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Number of mates and timing of mating affect offspring growth in the small marsupial Antechinus agilis

Fisher, Diana; Double, Michael; Moore, Ben

Description

Many fitness benefits of polyandry have been proposed. We addressed four hypotheses that are relevant to the agile antechinus, Antechinus agilis, a highly promiscuous marsupial: polyandry (1) involves females 'trading up' to obtain good genes for offspring; (2) promotes sperm competition/sperm choice to obtain good genes; (3) enables females to avoid genetically incompatible gene combinations (specifically inbreeding); or (4) enables females to avoid infertility. We tested the predictions of...[Show more]

dc.contributor.authorFisher, Diana
dc.contributor.authorDouble, Michael
dc.contributor.authorMoore, Ben
dc.date.accessioned2015-12-13T23:01:38Z
dc.identifier.issn0003-3472
dc.identifier.urihttp://hdl.handle.net/1885/84511
dc.description.abstractMany fitness benefits of polyandry have been proposed. We addressed four hypotheses that are relevant to the agile antechinus, Antechinus agilis, a highly promiscuous marsupial: polyandry (1) involves females 'trading up' to obtain good genes for offspring; (2) promotes sperm competition/sperm choice to obtain good genes; (3) enables females to avoid genetically incompatible gene combinations (specifically inbreeding); or (4) enables females to avoid infertility. We tested the predictions of these hypotheses using female choice trials, manipulative mating experiments and microsatellite analysis of paternity. Because timing of mating affects fertility and prenatal abnormality rates in this species, we also tested whether it affects offspring growth rates. We found support for a genetic benefit of polyandry: offspring of polyandrous females grew faster than offspring of monandrous females, and this effect was more pronounced for females that mated close to ovulation. However, although larger males sire more offspring in the wild in this species, females did not initially choose large mates and did not 'trade up' based on male size. We found no evidence of genetic incompatibility effects. Monandrous females were not less likely to conceive than polyandrous females, although females in the wild are more likely to encounter infertile and subfertile males than in this study. Females that mated closer to ovulation had slower-growing litters. We conclude that female antechinuses benefit through increased offspring growth rates by mating with multiple males, and by mating several days before ovulation.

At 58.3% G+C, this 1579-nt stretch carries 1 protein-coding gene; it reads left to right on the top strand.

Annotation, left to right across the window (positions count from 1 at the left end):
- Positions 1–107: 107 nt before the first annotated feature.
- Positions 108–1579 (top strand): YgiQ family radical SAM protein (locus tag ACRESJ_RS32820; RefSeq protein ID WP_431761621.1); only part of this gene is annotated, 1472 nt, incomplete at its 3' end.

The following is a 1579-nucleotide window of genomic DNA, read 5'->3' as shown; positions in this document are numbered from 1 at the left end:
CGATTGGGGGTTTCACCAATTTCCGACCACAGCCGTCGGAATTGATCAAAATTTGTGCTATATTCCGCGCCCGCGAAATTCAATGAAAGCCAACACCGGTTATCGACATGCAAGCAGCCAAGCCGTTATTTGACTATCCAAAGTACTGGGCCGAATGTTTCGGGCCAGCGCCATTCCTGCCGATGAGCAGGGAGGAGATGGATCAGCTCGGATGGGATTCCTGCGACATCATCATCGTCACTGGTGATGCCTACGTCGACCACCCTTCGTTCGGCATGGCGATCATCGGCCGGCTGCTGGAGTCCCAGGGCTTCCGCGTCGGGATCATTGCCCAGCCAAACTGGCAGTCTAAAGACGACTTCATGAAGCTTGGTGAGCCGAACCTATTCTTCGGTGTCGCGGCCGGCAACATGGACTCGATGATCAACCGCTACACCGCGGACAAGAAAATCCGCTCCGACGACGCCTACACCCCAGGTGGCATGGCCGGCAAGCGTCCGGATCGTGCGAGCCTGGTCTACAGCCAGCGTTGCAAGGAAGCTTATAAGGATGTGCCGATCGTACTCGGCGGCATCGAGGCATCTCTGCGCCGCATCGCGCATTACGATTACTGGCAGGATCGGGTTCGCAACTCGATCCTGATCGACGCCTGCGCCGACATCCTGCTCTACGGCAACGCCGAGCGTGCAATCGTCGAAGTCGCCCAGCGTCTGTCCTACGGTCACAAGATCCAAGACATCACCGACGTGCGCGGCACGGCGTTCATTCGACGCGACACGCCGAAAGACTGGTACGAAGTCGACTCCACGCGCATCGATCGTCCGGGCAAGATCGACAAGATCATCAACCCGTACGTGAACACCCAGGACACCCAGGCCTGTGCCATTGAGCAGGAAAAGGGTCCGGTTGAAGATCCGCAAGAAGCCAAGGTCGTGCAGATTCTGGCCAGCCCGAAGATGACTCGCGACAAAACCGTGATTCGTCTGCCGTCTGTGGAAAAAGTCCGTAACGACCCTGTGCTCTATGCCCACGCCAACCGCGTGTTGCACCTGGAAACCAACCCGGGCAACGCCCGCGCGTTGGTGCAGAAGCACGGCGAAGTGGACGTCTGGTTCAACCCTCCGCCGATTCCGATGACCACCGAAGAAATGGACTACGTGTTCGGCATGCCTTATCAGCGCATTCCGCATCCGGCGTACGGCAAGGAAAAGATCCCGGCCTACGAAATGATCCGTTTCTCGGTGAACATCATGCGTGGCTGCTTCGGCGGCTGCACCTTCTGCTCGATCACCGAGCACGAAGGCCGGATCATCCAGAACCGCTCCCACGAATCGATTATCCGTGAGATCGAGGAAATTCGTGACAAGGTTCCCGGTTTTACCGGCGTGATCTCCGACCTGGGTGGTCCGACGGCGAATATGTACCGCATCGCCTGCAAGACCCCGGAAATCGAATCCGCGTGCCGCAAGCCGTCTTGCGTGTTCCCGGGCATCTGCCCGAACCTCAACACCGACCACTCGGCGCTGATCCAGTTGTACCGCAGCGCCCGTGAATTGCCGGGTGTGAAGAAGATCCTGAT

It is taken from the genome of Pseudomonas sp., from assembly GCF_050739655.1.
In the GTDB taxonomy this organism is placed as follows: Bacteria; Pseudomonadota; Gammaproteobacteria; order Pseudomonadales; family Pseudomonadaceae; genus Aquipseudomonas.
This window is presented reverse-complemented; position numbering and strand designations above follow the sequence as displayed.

dc.publisherAcademic Press
dc.sourceAnimal Behaviour
dc.subjectKeywords: marsupial; mating behavior; polyandry; sperm competition; Antechinus; Antechinus agilis; Metatheria
dc.titleNumber of mates and timing of mating affect offspring growth in the small marsupial Antechinus agilis
dc.typeJournal article
local.description.notesImported from ARIES
local.description.refereedYes
local.identifier.citationvolume71
dc.date.issued2006
local.identifier.absfor060201 - Behavioural Ecology
local.identifier.ariespublicationMigratedxPub12793
local.type.statusPublished Version
local.contributor.affiliationFisher, Diana , College of Medicine, Biology and Environment, ANU
local.contributor.affiliationDouble, Michael, College of Medicine, Biology and Environment, ANU
local.contributor.affiliationMoore, Ben, College of Medicine, Biology and Environment, ANU
local.description.embargo2037-12-31
local.bibliographicCitation.startpage289
local.bibliographicCitation.lastpage297
local.identifier.doi10.1016/j.anbehav.2005.03.041
dc.date.updated2015-12-12T07:41:25Z
local.identifier.scopusID2-s2.0-31844454535
CollectionsANU Research Publications

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